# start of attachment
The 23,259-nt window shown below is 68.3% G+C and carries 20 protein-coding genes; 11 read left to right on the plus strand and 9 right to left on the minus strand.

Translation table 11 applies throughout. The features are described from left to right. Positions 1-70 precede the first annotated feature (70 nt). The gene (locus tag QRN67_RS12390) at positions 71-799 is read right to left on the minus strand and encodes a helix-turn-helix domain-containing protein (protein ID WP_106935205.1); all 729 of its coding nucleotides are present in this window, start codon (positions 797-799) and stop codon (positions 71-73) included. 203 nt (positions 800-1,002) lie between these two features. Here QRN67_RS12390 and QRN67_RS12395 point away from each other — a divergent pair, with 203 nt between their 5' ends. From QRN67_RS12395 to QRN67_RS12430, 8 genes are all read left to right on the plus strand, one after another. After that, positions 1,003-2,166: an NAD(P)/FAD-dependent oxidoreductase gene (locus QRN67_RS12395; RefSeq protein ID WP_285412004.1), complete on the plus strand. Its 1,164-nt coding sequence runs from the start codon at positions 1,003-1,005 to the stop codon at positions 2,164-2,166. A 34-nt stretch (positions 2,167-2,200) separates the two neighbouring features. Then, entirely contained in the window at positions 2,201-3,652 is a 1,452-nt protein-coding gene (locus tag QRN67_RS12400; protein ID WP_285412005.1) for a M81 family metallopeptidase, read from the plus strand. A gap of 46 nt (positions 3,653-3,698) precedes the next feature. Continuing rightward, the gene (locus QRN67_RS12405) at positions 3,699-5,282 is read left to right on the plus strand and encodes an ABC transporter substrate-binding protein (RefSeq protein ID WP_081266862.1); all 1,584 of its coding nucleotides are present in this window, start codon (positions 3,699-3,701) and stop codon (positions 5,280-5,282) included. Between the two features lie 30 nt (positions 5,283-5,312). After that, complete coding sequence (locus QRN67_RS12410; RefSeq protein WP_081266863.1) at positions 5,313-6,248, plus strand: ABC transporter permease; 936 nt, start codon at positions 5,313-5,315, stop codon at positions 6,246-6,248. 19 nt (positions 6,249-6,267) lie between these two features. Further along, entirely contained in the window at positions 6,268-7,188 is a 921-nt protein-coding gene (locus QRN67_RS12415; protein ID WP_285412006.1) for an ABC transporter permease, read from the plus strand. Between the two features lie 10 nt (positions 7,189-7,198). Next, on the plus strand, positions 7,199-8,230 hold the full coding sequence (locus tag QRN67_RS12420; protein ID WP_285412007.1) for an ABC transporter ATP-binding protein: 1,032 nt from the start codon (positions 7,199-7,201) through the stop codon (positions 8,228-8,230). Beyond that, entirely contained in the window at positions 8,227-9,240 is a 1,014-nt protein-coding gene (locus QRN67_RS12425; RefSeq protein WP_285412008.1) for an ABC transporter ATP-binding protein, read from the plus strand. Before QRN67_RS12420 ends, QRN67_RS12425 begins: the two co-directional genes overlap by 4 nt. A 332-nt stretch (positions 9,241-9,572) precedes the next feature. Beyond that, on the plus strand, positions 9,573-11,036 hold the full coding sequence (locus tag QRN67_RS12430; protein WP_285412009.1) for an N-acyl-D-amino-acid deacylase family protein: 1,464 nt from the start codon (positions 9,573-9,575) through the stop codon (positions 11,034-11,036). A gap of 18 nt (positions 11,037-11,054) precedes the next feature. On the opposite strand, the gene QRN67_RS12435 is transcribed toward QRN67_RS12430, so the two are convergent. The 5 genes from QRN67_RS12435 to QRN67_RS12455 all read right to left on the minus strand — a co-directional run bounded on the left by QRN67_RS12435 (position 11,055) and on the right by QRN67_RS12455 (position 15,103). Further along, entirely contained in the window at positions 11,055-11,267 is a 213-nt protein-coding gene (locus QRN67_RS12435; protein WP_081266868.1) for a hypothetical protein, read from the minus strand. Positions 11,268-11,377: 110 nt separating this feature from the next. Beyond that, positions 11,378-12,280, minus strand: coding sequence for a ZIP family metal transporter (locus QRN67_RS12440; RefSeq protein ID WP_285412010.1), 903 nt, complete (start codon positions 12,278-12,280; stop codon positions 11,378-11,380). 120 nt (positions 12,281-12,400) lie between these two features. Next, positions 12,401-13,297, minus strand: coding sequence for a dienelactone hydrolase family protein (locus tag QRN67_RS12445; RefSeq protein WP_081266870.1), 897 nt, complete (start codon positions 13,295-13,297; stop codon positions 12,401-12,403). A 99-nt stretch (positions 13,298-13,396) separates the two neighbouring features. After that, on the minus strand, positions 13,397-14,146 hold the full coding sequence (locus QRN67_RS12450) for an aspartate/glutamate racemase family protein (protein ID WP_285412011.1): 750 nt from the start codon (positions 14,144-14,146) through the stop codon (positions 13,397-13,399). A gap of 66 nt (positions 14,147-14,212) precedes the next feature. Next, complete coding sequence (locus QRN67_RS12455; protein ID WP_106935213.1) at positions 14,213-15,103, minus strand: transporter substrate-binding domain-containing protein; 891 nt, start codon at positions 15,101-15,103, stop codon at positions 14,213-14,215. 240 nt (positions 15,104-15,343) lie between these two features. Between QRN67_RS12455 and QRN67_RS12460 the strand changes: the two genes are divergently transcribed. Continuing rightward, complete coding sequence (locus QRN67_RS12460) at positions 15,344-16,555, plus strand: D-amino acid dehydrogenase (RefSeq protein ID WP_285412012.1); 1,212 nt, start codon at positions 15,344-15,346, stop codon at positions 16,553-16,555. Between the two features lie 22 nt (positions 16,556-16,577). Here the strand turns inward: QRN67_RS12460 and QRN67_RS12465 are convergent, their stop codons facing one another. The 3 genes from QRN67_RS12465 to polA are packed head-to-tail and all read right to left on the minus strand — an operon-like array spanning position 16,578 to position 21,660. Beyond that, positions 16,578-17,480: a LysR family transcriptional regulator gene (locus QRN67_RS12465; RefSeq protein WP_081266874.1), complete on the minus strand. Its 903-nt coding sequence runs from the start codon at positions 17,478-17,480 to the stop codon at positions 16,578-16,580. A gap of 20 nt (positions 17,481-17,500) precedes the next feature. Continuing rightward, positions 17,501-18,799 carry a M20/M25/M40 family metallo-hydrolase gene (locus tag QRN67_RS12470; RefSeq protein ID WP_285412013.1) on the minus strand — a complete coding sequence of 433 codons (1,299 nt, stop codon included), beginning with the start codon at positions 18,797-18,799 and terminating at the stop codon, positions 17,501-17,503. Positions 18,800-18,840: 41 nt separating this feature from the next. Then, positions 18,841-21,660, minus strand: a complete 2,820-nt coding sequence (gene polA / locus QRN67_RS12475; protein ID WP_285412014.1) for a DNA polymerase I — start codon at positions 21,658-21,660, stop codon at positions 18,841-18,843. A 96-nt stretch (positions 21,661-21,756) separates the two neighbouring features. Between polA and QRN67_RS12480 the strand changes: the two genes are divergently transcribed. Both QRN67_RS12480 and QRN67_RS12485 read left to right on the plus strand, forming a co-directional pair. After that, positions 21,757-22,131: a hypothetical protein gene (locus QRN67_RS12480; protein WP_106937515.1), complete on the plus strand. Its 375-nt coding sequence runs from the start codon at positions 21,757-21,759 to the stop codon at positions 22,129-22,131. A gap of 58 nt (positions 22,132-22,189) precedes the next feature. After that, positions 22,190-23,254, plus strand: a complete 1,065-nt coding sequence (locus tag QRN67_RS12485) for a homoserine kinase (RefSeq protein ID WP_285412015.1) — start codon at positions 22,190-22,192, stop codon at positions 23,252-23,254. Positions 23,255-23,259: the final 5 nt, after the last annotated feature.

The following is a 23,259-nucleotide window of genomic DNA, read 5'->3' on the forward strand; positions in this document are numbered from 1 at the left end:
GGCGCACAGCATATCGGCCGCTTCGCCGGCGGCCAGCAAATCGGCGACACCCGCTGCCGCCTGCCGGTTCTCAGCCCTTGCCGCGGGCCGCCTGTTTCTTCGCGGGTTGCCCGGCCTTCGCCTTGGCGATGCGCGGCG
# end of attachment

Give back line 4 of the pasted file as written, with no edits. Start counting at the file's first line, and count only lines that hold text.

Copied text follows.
GGCGCACAGCATATCGGCCGCTTCGCCGGCGGCCAGCAAATCGGCGACACCCGCTGCCGCCTGCCGGTTCTCAGCCCTTGCCGCGGGCCGCCTGTTTCTTCGCGGGTTGCCCGGCCTTCGCCTTGGCGATGCGCGGCG